More People Are Inhaling Heroin, Can Cause Holes in the Brain, New Study Finds

A man inhales heroin. Getty Images

There is a growing trend of people inhaling heroin by heating it up and breathing in its fumes through a pipe. Researchers say this is particularly concerning because this method comes with potential brain complications, including a higher risk of dementia and other forms of lasting cognitive impairment.

The technique, commonly called "chasing the dragon," is gaining popularity with teenagers. And while injection use is still the most common method for using heroin in the U.S., the number of people inhaling the drug is steadily climbing, according to a new review published on Monday in the journal JAMA Neurology.

Users might gravitate toward this method since it is easier to administer, gives an intense high compared with snorting, and lessens the risk of contracting infectious diseases. The researchers argue that it's still not worth the risk.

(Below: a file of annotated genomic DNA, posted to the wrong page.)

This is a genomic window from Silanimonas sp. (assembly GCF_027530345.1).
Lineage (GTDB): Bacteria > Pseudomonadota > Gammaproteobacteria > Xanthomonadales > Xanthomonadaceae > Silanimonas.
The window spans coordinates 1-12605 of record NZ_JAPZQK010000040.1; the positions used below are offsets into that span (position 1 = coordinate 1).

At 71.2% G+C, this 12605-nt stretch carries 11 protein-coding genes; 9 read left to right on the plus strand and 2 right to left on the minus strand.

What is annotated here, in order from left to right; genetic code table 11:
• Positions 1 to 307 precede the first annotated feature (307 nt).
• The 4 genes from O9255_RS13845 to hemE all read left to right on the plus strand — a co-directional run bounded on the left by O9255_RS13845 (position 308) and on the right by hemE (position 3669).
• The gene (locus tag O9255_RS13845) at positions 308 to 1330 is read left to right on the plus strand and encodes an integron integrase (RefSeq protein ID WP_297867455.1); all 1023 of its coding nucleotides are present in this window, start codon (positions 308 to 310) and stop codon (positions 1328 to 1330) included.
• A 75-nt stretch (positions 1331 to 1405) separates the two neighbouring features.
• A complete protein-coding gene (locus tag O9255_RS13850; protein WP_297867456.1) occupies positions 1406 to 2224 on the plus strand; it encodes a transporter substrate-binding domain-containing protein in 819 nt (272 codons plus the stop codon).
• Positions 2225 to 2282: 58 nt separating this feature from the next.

heroin on foil with lighter and rolled up tube for smoking heroin. Researchers found that smoking heroin is gaining popularity with teenagers. Getty Images

"This is something that's unrecognized by physicians—people don't really think about it. And that's a problem," neurologist Ciro Ramos-Estebanez of the Cleveland Medical Center told Gizmodo. "It's something we can't neglect anymore."

Ramos-Estebanez and his colleagues decided to do the research when they came across a woman suffering from hydrocephalus, a buildup of fluid in the brain, caused by opioids. The woman fell into a coma after she had inhaled heroin. She did wake up eventually, but she was left with permanent mental impairment.

The team of researchers looked at more than 30 studies and case reports. One of their most stunning findings was that inhaling heroin has become more popular with teenagers.

Out of all inpatient hospital visits in 2014 due to heroin abuse among 12- to 19-year-olds, at least 21 percent involved inhalation of the drug.

According to the National Institute on Drug Abuse, in the most extreme cases, inhaling heroin can have deadly consequences. It can leave holes in the brain's white matter, the fibers that allow brain cells to communicate with one another. That can cause difficulty speaking, comas and seizures. Not everyone is affected in the same way. Some people may only experience mild memory loss and cognitive impairment.

"It's a heavy cost for patients, their families, and society itself," Ramos-Estebanez said.